I was cleaning out my room today and came across some pretty interesting things: old pictures, my baby blanket, clothes I regret ever buying and wearing, mementos that I’m sure were supposed to go into a scrapbook. But the most interesting thing that I found was a stack of old journals. I was too embarrassed to read through some of the entries containing hopeless romantic poetry and rants and raves about this crush or that failed friendship that jogged my memory and brought me back to times when I was most vulnerable and naive. But there were a others that just they sent me back into some of my earlier days:
My brother, Moe, left for Thailand almost two weeks ago. He’ll probably be there for about three years, and I miss him already. I still remember the day at the airport. We left the house early in the morning. It was hard for all of us to let Moe go, especially considering he won’t be home for three years.
Thirteen years later, Moe is still in Thailand, happier than ever. I miss him a lot, but I know that he’s incredibly happy with his life there, and if he hadn’t made that move, Git, Sam and Rae wouldn’t be in our lives today.
Today I went to the movies with Charlotte to see Titanic. It was really good, and I think that it’s one of my favorite movies. I cried a lot. It made me think about love. Now I have a much better perspective on love. I look at it and wonder why some people can look at it and see it as anything less than beautiful.
Ugh…Can I please tell you about how much I hate the movie Titanic now? Aside from the beautiful dresses that Kate Winslet wore, I can’t really bare to watch it. And while I still believe that love is a beautiful thing, I can’t believe how sappy I was at the ripe age of 16!
I decided to download AOL Instant Messenger today, and I do think that it’s proven to be a good decision. I spent a couple of hours talking to Cody. He’s still the same old Cody-crazy guy.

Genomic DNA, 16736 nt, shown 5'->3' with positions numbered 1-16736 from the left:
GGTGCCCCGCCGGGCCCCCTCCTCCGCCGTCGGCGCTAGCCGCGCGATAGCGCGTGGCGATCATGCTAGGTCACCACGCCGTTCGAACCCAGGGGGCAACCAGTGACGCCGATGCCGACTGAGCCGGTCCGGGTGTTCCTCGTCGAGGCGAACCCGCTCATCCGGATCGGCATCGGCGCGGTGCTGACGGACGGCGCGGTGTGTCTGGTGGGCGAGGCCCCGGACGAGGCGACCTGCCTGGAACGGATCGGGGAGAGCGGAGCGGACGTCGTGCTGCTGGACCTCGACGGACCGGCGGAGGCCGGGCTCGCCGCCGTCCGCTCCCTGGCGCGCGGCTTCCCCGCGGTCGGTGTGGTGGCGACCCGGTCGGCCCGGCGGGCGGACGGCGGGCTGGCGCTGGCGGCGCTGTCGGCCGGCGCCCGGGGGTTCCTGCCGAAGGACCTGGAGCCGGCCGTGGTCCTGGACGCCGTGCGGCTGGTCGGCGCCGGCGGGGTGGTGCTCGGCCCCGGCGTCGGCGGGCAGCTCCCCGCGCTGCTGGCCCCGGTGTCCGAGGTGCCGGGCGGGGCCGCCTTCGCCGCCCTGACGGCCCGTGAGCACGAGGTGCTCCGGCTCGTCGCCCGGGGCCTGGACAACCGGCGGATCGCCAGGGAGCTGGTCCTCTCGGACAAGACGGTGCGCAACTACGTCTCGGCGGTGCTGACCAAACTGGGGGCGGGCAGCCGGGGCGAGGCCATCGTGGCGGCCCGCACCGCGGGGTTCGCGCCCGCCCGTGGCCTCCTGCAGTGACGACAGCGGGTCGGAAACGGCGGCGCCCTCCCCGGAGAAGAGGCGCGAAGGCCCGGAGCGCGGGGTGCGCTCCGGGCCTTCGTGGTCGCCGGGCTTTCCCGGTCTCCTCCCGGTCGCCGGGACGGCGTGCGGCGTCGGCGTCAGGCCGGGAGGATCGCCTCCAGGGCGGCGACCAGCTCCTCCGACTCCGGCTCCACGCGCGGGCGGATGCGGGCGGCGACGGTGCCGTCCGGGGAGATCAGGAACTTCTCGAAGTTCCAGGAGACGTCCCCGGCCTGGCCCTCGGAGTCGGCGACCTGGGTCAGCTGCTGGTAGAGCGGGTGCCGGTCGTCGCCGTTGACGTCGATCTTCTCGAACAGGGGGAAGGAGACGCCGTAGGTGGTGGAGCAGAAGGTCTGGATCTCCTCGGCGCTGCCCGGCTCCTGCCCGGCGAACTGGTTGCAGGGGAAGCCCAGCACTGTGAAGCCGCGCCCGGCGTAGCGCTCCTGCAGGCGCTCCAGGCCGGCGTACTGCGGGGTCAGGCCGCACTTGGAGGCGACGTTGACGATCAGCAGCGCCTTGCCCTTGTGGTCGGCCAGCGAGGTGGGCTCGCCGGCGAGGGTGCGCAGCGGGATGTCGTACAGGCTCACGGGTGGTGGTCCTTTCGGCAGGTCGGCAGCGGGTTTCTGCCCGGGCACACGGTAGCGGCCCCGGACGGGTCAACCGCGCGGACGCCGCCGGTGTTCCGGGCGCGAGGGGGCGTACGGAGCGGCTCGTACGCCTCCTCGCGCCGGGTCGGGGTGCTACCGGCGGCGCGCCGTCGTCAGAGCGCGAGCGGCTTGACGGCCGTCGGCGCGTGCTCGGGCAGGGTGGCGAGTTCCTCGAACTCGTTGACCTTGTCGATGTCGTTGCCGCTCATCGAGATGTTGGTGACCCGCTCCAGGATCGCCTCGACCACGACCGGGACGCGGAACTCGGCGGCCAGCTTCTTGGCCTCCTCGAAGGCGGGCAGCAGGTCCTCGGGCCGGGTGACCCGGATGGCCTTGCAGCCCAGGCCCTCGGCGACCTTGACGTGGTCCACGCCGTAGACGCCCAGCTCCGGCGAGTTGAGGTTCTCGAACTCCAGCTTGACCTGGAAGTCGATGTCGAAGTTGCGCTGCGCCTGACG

I don’t know what’s more shocking–that there was a time when computers weren’t preloaded with AIM or that I don’t remember why I would have spent hours talking to a guy named Cody.
It seems like it’s been forever since I’ve written in my journal, but in reality, it’s only been three days. There’s so much I have to say. First of all, I had a ball at the Georgia-Tennessee game, my first college football game. We won 21-10, and I’m so sure that seeing the goalposts come down and all those fans on the field is a once in a lifetime experience. It was awesome and I’m sure that I won’t forget it.
True. I haven’t forgotten that game. I wore jeans and a red sweater. I remember asking my RA what I should wear, and she said “just don’t wear orange.” I later walked down to Sanford Stadium with a girl from my hall that I barely knew, but it didn’t matter because once we got to the stands, it really was like we were all one big Bulldog Nation. After we won, a bunch of the students, myself NOT included, rushed the field. It turned out that a female Asian student was sent to the hospital with some injuries as she made her way to the field, and it made the national news. The following day I got a phone call from my older brother to make sure that it wasn’t me.
It finally happened. I crossed into Delta Phi Lambda. It was such an awesome ceremony. I’ve learned so much about patience, tolerance, humility, respect and sisterhood. Delta Phi Lambda is all about letting others know that there’s always someone to help them – whether it be in the sorority or in the community.